Questions abound: Why would one community be “appropriate” for IZ zoning and another not? And how much influence will local councillors, development lobbyists and homeowners groups have in making such determinations? If I had to bet, I’d predict this NIMBY-prone provision is the one that ensures we’ll see barely any development subject to these inclusionary zoning laws.
Get this: with these proposed rules, the City actually has to bribe developers to obey the law. I know, I know: maybe that’s a bit harsh, but the fact is that under the misleading heading of “measures and incentives,” the regs offer up a formula specifying how municipalities must make “financial contributions” to builders operating in an IZ area, in the form of reduced parking requirements or waivers on “all or part” of the various applicable development levies and fees. (The regs preclude the City from granting extra density as a compensatory mechanism.)
Given that the City is pressed at the best of times to fund its affordable housing programs, the payment provision looks to me like another show-stopper. And one without precedent, Drdla adds. In over 500 jurisdictions in the U.S. that have adopted IZ, none involve municipalities paying builders subject to such laws.
Parkdale-High Park councillor Gord Perks says he calculated how much affordable housing the Liberals’ IZ provisions would create in a pair of high-rise projects at King and Dufferin that recently won council approval. He reckoned the $1.9 million for non-profit housing he could secure through a Section 37 deal would exceed what this version of the IZ laws would have yielded. (The City had already complained to Queen’s Park about how the IZ law forced it to choose between securing affordable housing or negotiating funds for community benefits.)
Affordable for How Long?
Anyone who’s been paying attention to Toronto’s affordable housing crisis knows that the thousands of co-op units created in the 1960s and 1970s under federal mortgage subsidy programs faced existential threats in recent years as those backstops expired. The risk facing co-op tenants — who live in genuinely affordable housing generally insulated from rent and real estate spikes — is that the end of the subsidy meant that rents would quickly rise to market levels.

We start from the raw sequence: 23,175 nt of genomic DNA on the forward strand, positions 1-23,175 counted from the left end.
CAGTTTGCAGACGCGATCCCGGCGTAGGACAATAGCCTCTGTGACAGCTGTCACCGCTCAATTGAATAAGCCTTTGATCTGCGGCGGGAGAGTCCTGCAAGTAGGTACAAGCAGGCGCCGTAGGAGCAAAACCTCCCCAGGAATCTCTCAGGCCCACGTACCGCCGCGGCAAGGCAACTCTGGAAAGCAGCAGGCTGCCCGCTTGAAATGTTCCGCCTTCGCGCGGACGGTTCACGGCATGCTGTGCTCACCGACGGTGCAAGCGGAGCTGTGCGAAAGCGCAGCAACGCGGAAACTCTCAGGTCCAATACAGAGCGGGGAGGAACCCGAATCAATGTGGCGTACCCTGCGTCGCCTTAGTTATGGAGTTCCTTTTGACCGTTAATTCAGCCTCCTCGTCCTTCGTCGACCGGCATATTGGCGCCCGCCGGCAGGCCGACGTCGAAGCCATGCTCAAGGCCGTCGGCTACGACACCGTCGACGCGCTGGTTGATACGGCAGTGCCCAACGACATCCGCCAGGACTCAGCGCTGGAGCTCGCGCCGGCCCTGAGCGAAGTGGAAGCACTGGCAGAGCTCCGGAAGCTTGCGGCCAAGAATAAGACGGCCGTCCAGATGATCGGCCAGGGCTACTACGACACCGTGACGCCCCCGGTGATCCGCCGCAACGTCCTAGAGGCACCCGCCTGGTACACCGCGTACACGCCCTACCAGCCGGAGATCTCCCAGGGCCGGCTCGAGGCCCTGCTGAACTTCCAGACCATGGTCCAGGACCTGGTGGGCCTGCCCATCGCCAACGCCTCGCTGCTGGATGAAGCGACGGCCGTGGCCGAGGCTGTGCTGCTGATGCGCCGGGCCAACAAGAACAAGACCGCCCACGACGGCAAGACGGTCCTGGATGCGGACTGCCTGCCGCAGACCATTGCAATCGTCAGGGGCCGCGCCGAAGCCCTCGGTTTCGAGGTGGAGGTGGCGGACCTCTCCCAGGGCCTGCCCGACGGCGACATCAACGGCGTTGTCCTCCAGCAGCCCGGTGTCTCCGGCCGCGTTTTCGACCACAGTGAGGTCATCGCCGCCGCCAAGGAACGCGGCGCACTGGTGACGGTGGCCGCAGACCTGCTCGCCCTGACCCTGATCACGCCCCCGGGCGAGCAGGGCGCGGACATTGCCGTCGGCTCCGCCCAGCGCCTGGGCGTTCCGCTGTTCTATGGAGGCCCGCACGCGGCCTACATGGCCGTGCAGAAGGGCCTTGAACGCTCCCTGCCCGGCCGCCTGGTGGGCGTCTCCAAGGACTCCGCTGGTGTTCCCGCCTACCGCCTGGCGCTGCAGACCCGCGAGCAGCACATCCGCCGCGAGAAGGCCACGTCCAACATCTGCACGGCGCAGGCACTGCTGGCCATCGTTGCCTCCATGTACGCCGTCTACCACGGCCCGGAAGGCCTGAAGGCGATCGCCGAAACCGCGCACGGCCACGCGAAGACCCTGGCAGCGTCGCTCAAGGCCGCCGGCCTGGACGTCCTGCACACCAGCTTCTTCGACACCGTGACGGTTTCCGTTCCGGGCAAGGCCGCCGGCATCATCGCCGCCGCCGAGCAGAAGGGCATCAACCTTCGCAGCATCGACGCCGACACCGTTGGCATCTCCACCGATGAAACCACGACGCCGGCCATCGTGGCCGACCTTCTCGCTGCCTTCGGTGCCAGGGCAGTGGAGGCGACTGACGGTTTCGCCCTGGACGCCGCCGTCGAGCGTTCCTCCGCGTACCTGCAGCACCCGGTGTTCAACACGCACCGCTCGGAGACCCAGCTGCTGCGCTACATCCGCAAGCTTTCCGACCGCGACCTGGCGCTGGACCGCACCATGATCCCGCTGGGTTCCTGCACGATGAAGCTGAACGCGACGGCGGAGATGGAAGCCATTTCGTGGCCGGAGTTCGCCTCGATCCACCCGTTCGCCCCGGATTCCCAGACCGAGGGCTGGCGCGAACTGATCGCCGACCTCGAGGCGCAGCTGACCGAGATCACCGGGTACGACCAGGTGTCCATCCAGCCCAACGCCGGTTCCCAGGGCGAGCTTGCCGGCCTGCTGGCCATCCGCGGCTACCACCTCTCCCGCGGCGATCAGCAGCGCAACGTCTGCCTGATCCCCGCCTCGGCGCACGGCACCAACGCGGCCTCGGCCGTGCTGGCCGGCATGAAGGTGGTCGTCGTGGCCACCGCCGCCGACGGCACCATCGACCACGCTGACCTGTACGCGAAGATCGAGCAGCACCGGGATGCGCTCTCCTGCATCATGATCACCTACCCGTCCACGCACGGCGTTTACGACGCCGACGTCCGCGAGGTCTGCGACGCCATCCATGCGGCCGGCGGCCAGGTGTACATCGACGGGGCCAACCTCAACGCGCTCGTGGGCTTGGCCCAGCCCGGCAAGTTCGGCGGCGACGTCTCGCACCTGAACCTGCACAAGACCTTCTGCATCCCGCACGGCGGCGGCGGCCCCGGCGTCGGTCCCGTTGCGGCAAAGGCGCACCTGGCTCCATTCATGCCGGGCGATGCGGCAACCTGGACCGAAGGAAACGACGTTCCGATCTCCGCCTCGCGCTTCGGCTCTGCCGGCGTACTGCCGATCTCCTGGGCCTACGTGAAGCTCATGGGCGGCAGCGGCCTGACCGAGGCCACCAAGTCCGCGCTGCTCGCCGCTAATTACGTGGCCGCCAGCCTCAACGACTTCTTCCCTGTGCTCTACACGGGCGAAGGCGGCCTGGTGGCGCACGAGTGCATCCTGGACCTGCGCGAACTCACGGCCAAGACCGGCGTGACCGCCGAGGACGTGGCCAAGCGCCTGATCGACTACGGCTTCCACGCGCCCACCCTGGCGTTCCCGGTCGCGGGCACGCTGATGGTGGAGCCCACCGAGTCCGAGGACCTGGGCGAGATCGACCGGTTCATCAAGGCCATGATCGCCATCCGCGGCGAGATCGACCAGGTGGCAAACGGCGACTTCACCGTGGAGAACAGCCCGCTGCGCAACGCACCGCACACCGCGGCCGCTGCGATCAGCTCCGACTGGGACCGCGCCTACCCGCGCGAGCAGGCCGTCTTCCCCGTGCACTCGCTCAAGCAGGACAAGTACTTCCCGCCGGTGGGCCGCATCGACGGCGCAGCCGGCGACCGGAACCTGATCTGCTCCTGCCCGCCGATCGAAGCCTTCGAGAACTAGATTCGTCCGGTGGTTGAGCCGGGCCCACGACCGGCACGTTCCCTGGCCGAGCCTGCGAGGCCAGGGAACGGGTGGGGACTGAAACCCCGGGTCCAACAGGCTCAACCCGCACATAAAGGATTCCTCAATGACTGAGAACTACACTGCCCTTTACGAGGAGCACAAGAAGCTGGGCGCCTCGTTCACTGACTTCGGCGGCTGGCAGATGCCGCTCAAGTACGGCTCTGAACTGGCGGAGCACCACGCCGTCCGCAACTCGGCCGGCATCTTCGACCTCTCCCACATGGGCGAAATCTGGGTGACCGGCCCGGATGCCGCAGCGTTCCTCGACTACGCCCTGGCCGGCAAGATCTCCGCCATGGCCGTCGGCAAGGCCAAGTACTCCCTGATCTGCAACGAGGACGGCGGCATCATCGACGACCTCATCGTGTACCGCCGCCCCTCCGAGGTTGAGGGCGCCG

The federal Liberals, in their recent national housing policy announcement, promised to protect those co-ops by extending the agreements. But the bigger point is that when governments create affordable housing, it should remain affordable. Temporarily affordable is merely putting the pain off for another day.
The province’s regs, however, make precisely this mistake, limiting the monitored affordability period to no more than 30 years. After that, the restrictions on resale price will be lifted, meaning these apartments will just slip back into the regular housing market. Bottom line: the relief is temporary (although there’s no concomitant expectation that the builders also return the funds they collected from the city at the front end). And so we’re back to square one.
What next? At the planning and growth management meeting earlier this week, the committee voted to call a special meeting by the end of the month so the City can respond to Queen’s Park before the consultation period expires on February 1. “This is just the beginning of the fight,” Drdla says.
For the record, I asked the mayor’s office if John Tory had any position on these proposed regulations, which have been floating around for a month. Given the shelter bed crisis that blew up over Christmas and New Year’s because of Tory’s failure to support a proactive emergency plan to open the armories, you’d think the mayor would have learned a hard lesson about the need to anticipate future housing crises.
Hard to say. My question was shunted off to deputy mayor Ana Bailao.